It is based on this concept that we are judged; come Yom HaDin, man really has no right to come before G-d and ‘plead his case’. Such a notion is against Torah—G-d knows what level man is on and all that he has encountered in this world. This isn’t a court case where man tries to convince the judge of his innocence—such an idea is absurd with reference to G-d. Our notion of Din is totally different—its based on a philosophical, metaphysical foundation of Judaism, that of the state of man’s soul. In Torah, the notion of ‘Judgment’ means that man must reflect on where he stands with regards to reality for ultimately that is how he is judged; for us, it is a chance to reflect on the true ideas behind the physical universe and give our souls real existence. It is only in this way that we may warrant a favorable verdict.
With this understanding of Judgment, we can see why our tefilos don’t mention Yom HaDin and don’t have specific requests that pertain to the judgment. Chazal didn’t want man to be caught up in his own personal judgment; there’s no point in it since it won’t accomplish anything. The judgment is based on G-d’s knowledge of man and the level of his soul. For man to win a favorable verdict, there is only one thing he needs to do—to reflect on the ideas about real existence, and there is no Real Existence other than G-d.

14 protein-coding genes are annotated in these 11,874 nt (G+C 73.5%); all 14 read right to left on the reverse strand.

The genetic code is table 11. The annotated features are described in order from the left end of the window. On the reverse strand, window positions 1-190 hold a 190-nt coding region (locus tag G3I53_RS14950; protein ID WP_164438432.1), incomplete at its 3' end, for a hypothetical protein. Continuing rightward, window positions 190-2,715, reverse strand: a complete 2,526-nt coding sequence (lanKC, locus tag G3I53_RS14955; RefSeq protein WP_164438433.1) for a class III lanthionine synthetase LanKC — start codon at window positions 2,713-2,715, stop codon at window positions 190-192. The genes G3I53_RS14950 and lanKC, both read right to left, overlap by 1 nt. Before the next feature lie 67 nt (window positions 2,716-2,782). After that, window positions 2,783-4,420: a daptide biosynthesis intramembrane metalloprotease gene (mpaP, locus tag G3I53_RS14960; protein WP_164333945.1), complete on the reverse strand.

We may now explain why the Tur writes that the additions in Tefila that contain requests were only allowed with difficulty. Clearly, Chazal didn’t want man to focus on his own physical needs on this day and it is for this reason that there is no specific bracha that talks about this. The essential goal is for man to focus on what is true and real, and attach himself to those ideas. However, Judaism doesn’t deny human nature, and it is only natural that if man is being judged then he be concerned about himself. Man by his very nature is egoistic and must think about himself and his physical needs. Recognizing this, Chazal made a concession to human nature and allowed for him to ask for a good verdict. However, this was only a concession and Chazal ensured that this idea be clear by only allowing these requests to be expressed as additions in pre-existing brachos. When we look closely at the specific berachos in which the additions are inserted, the first two and last two of the tefila, we notice that these are berachos that focus on G-d and Divine Providence and not man’s own needs. It is clear that on this day, the Day of Judgment, our sages wanted to guide us in gaining “real life”, focusing on ideas about G-d and giving existence to our souls.